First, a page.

Today is ENIAC (Electronic Numerical Integrator and Computer) Day, celebrating the dedication of this first computer at the Moore School of Engineering/Univ of Pennsylvania on March 15, 1946.
Johnny von Neumann was a celebrated Princeton mathematician that was heavily involved in the Manhattan Project during the War yrs. When he heard about development of the ENIAC at Moore, he instantly recognized its value to calculations for the design of a ThermoNuclear weapon. Though the ENIAC was designed to calculate firing tables for artillery shells for the USArmy, its actual first use was in the design of the Hydrogen bomb by LosAlamos scientists.
Johnny left Moore School and went to the IAS (Institute of Advanced Study) at Princeton to pursue his work on stored program computers. There, he planned to develop a machine (later called the JONIAC) based on his seminal ideas of stored program computing.
The original ENIAC was programmed by plugboard wiring. It would take several weeks of connecting wires into these plugboards to program a calculation. A little known fact is that all of these original programming was done by...women. The physicists & engineers considered it below their pay grade to actually do the programming of ENIAC. LosAlamos eventually, in the early '50's, developed their own version of the ENIAC, which Nick Metropolis labeled the MANIAC.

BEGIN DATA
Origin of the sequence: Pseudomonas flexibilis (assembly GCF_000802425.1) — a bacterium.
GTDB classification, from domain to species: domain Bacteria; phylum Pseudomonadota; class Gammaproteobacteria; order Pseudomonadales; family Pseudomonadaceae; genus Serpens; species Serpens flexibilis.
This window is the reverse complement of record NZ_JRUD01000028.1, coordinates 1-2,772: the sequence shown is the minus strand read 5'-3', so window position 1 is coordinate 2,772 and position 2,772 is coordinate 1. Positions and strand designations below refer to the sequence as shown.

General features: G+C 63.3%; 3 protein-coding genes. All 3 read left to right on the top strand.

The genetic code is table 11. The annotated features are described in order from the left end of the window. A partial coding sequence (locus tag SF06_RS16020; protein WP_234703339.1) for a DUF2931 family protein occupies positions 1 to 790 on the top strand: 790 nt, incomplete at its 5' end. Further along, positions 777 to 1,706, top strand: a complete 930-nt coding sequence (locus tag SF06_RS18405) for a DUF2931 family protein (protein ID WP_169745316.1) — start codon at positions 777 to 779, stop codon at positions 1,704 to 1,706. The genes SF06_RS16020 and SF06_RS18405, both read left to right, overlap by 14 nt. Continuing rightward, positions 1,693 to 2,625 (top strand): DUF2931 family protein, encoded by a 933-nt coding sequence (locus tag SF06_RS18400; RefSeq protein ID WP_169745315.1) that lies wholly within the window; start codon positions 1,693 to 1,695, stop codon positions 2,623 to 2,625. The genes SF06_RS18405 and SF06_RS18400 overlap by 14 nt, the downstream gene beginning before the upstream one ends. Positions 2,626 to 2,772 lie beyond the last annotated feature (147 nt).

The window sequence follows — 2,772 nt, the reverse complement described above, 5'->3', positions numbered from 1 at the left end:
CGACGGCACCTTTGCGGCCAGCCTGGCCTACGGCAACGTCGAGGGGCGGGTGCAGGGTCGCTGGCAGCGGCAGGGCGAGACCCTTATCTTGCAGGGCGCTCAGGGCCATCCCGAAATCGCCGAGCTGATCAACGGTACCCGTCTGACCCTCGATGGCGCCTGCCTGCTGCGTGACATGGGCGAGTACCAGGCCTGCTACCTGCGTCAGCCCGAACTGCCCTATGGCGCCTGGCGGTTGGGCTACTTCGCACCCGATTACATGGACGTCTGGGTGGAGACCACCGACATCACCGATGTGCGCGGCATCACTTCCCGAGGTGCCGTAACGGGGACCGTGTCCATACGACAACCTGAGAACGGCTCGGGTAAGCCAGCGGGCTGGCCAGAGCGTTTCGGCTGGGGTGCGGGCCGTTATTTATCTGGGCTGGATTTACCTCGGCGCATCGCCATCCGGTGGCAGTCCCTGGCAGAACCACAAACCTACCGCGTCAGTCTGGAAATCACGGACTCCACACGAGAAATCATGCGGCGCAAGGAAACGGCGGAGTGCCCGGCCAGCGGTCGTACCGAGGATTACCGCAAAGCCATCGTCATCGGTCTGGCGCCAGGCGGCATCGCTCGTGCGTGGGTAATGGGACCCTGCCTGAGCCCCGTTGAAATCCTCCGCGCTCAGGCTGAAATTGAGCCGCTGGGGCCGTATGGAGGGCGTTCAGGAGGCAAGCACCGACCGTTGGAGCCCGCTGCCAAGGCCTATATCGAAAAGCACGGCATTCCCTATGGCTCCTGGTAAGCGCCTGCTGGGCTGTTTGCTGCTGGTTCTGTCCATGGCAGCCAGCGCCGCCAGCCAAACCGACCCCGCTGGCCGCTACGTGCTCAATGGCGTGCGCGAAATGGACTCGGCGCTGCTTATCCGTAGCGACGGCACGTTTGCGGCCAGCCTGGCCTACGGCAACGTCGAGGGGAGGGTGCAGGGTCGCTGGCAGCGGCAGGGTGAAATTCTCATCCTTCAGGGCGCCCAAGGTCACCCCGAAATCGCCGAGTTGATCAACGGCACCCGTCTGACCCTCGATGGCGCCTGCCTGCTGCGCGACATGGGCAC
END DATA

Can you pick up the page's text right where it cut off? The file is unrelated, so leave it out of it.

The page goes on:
After serving in the War as a radar technician, Hewitt Crane went to work for IBM ('49-'52) as a computer maintenance technician. In 1952,he was tapped by von Neumann to come to the IAS. Johnny realized that to build his machine, his soldering skills were not up to the task and he needed someone good with a soldering iron (iron...not soldering gun). Hence HewCrane entered the scene. However, the hiring by Johnny at the IAS of a mere...pffffttt (in my finest Bill the Cat accent)...technician was thought to degrade the lofty principals upon which the IAS was founded. The physicists & mathematicians (including Albert Einstein and the renowned Kurt Godel) were up in arms over the hiring of Hew onto the IAS staff. Fortunately, their objections were overruled by the director of IAS, J.Robert Oppenheimer ("Oppie"), who had been the scientific director of the Manhattan Project during the war.

OK..we're getting there. After his stint at IAS, Hew then went to Calif to work for SRI (Stanford Research Institute), where he made many noteworthy contributions, including the electronic transmission of check images. In the late '50, Hew and other SRI scientists (Dave Bennion, Norm Rosen, Howard Ziedler) purchased an abandoned property high above PaloAlto on MonteBello Ridge, which had vnyds and a defunct winery. And, of course, the rest is history.

So to celebrate ENIAC Day, it is appropriate to hoist a glass of Ridge MonteBello or JimsomareZin to the memory of Hew and all these other early computer pioneers. Realizing, of course, your iPhone has within your hand the computing power that would dwarf that of the ENIAC.
Tom



Edited by TomHill (03-15-2019 08:05:38)